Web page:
Q & A: After months of staff shortages & COVID cases at CMSD, teachers union says ‘We’re exhausted'
The Cleveland Metropolitan School District closed 14 of its schools Friday because of staff shortages due to illness. Another three schools have been in remote learning since earlier this week for the same reason. The district is now on winter break.
Ideastream Public Media’s Jenny Hamel spoke with Shari Obrenski, the president of the Cleveland Teachers Union, earlier this week about CMSD’s staffing shortages due to COVID-19, and the toll it’s taken on students and staff.
Obrenski: Especially more recently, we're seeing probably more cases of COVID than we've ever seen. With all of the cases that we're having amongst staff and the severe shortage that we have of subs in every area, it's very difficult to cover all of the absences.
You have lots of teachers who were having to, not have lunch, not have planning, take a half of a class or a whole nother full class, in order to make sure that the students are supervised and educated throughout the course of the day. And it's exhausting, and I've never seen our folks so tired.
Tell me more about how severe this staff shortage is. Why aren’t there enough teachers?
The shorter answer as to why there aren't enough teachers is because we really do not have enough don’t have enough substitutes, er we don't have enough substitutes that are picking up positions. So, we have over 700 substitutes that are on our rolls. On any given day, less than 300 subs pick up. We have over 100 worksites. So even if you have one person absent in every building, that's 100 subs that you need. The reality is, that you're going to often have places that need more than one sub. And in places where you have, you know, multiple staff that are out ill, there just aren't enough subs to cover that.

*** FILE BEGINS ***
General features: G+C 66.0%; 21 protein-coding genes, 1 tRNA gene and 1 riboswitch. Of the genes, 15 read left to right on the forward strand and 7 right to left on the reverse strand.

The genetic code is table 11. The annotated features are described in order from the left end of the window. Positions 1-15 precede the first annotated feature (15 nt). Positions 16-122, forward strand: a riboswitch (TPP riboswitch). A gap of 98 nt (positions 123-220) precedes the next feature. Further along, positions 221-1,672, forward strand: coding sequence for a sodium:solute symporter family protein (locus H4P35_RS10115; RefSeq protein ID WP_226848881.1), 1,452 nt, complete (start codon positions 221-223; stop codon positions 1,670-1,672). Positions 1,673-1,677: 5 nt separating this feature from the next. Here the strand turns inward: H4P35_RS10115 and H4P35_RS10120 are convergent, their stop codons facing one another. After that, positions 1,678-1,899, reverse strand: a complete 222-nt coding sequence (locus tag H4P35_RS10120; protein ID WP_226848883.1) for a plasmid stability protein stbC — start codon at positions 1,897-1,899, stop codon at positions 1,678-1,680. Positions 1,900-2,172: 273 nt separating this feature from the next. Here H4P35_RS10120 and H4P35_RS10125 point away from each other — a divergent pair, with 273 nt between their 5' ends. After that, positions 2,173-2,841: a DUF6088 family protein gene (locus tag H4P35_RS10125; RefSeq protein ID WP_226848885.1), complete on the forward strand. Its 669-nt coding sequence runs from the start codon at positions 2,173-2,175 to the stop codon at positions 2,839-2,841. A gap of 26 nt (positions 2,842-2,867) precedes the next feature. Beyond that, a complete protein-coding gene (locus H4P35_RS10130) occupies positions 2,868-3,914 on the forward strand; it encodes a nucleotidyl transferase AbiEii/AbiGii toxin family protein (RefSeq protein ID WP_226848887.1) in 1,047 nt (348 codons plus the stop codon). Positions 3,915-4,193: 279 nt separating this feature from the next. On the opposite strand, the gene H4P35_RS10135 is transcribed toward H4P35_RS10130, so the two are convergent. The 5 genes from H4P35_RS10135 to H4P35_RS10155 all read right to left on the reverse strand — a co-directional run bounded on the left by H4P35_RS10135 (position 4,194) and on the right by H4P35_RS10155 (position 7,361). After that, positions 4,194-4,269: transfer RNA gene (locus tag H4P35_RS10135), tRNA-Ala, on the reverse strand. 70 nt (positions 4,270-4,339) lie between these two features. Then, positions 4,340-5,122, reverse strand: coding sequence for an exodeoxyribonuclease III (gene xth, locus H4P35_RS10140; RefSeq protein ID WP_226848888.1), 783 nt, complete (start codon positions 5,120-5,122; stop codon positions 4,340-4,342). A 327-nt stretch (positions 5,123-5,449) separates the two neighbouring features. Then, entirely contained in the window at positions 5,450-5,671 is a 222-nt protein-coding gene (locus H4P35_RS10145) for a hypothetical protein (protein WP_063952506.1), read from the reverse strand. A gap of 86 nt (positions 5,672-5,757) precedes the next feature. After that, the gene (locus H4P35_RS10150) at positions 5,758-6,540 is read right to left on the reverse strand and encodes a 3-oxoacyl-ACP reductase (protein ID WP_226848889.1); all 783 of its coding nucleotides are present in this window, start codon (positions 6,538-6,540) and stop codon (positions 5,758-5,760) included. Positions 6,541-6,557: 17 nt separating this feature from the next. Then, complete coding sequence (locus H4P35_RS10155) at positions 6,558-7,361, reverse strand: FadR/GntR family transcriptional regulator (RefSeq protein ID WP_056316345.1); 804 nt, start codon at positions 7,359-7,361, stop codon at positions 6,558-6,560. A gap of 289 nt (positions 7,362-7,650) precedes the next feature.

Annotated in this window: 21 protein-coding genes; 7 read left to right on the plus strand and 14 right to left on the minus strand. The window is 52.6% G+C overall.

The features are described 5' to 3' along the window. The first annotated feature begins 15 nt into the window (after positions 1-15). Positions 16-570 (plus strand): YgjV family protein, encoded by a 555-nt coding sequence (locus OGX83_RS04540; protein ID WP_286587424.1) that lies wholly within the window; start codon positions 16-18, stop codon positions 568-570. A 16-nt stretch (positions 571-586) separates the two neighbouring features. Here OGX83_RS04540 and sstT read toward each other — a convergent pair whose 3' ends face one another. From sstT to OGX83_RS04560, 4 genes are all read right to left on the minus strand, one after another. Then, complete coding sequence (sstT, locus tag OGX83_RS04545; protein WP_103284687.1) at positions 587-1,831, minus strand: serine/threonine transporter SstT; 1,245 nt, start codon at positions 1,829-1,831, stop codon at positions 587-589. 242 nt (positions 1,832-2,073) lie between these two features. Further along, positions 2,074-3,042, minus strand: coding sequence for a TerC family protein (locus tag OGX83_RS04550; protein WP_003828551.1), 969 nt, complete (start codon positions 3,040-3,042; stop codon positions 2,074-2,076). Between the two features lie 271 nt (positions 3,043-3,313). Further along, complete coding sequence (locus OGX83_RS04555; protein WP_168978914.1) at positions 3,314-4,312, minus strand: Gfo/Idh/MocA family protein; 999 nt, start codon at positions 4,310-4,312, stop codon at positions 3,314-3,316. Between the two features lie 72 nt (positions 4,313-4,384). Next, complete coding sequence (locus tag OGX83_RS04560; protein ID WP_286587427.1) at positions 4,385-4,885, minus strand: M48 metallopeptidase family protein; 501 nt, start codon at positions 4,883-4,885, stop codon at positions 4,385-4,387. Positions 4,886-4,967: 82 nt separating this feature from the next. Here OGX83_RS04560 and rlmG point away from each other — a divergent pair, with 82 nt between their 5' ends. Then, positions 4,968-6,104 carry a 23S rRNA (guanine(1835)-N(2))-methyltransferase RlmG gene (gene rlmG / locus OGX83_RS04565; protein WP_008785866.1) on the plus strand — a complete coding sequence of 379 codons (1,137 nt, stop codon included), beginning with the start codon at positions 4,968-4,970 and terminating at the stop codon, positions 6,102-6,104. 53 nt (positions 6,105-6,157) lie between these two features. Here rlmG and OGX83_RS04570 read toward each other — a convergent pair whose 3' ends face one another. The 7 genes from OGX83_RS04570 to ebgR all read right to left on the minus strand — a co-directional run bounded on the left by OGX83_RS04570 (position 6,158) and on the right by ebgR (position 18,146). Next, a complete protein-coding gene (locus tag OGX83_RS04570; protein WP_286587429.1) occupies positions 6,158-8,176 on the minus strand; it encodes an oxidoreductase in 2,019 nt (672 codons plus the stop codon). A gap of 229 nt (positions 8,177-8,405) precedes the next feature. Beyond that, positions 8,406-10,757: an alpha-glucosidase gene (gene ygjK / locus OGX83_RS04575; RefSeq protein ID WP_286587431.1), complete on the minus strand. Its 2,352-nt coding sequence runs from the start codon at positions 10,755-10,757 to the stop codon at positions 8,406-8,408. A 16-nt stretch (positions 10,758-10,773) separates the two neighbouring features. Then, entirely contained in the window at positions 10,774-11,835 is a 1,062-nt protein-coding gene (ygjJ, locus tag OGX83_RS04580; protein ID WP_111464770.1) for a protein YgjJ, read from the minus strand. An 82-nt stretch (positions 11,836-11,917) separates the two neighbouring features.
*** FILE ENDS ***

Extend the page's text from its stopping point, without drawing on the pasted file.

Why aren’t substitute teachers picking up these shifts?
We've been surveying ourselves who are not picking up jobs to find out why. Definitely COVID is at the top of the list. And also, not feeling secure around having health care benefits or having access to COVID leave. If you're a substitute and you come into a building, or let's say you're a substitute and you catch COVID, then you can't come to work for 10 days. But if you haven't been in the district for a fairly long length of time in the same position, then currently you are not eligible for health care benefits, nor are you eligible for COVID-leave. So, you're home sick and you don't have health care.
I can only imagine how difficult this is for teachers this year. What’s been the emotional toll on the teachers, and the students and the rest of the staff?
First of all, it is mentally taxing to be on the front lines. These are folks who are in-person all day, every day. If you're in an elementary school, 20 to 30+ children, most of whom are not vaccinated . So, that's mentally taxing to be in a situation where you feel vulnerable. And I think our students and staff all feel vulnerable.
Whether you're an administrator, a teacher, a bus driver, a cafeteria worker or a student, it's all exhausting because it is so stressful and because there just isn't enough. And it makes it very difficult. And we also thought, quite frankly, that this year was going to be more normal, and it's just anything but. This actually feels worse than what we were dealing with last year, and I didn't think that was possible.
Looking ahead, do you see any relief in sight? Or are you thinking, ‘I guess we have to get through to the end of the school year’?
I think absolutely everyone from top to bottom is looking forward to winter break. I think it's a break that everyone desperately needs, and I hope that, you know, when we come back in the new year and with the new mayor coming into office with new ideas and new energy that perhaps we will be able to get to work on some of these, some of these issues that could potentially help us get through this this pandemic and and get back to a more normal existence.